Awing1 in reply to Awing1. | January 11, 2012 at 1:13 pm

          I didn’t realize $18 million was a “major investment” for a firm managing $3.1 billion.

          GS Technologies made the dividend payment a year after Bain took it over, when their management of the firm had increased profits and revenue in general considerably. Seven years later, at a time when 44 steel companies in the US went under, GS Technologies ended up in bankruptcy court. That is perhaps the longest, sloppiest corporate raid timeline I have ever seen.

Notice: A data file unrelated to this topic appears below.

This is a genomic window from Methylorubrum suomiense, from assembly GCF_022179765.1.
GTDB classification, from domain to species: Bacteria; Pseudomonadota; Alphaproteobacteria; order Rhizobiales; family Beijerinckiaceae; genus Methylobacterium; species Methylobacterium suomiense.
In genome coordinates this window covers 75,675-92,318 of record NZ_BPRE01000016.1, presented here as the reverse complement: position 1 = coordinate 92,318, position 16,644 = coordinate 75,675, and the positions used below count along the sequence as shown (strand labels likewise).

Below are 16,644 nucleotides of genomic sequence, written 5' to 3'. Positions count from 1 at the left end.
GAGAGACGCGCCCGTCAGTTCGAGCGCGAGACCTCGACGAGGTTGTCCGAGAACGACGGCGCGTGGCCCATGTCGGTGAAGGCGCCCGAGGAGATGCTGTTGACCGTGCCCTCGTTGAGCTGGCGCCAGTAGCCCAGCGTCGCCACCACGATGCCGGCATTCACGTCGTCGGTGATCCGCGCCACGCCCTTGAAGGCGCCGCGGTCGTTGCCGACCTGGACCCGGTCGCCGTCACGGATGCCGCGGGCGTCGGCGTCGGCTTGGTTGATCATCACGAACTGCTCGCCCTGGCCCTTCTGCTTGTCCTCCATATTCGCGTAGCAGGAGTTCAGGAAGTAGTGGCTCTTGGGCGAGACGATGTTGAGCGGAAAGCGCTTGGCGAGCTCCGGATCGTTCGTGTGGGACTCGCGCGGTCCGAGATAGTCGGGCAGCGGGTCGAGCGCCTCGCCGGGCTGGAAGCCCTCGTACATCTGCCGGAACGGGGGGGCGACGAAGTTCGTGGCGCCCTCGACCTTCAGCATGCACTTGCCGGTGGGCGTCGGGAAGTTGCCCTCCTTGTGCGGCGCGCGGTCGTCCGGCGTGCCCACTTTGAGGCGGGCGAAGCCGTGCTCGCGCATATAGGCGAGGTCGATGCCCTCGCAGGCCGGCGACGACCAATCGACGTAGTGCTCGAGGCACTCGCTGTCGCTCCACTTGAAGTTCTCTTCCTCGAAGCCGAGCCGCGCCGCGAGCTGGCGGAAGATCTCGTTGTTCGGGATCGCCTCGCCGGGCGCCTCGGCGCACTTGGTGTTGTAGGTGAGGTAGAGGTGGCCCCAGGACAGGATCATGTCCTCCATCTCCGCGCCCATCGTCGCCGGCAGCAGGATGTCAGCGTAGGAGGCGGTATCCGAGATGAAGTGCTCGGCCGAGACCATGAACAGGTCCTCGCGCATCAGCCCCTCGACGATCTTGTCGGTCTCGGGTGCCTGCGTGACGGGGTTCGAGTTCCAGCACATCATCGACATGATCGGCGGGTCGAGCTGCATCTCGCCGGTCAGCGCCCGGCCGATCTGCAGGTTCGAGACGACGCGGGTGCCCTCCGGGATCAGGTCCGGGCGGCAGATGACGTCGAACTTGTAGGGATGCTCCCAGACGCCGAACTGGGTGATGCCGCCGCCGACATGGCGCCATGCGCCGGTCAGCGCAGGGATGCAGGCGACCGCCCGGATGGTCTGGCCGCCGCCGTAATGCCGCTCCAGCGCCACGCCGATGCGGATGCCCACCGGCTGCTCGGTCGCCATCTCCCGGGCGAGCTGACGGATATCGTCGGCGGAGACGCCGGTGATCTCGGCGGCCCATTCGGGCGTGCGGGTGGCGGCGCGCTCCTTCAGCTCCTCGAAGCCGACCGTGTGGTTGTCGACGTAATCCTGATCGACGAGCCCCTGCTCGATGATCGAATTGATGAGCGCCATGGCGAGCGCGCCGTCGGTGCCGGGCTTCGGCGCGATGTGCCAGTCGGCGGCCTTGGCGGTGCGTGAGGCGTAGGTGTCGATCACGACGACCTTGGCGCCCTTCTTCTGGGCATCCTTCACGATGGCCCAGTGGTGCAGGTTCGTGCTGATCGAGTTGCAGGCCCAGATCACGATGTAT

Professor, you didn’t really expect Mr. Surber to do any background/fact checking about you before he wrote his article did you?
That sort of thing for “journalists” is so passe.

DINORightMarie | January 11, 2012 at 10:52 am

Oh, that is so funny!! I was telling my husband just yesterday evening that you, Professor, of all people know what you’re talking about, because of your prior legal work in the investments and finance area.

You were working in the field while Romney and Bain were doing their business, I believe. And, I am sure, your vast experience trumps these talking heads and bloviators!!! If he had just read your bio……or googled you, he would know better.

How funny! Such tools reveal their ignorance in such amusing ways. Mr. Surber, that means you.

“Newt and Rock Perry are trying to divide the party in a way I never imagined.”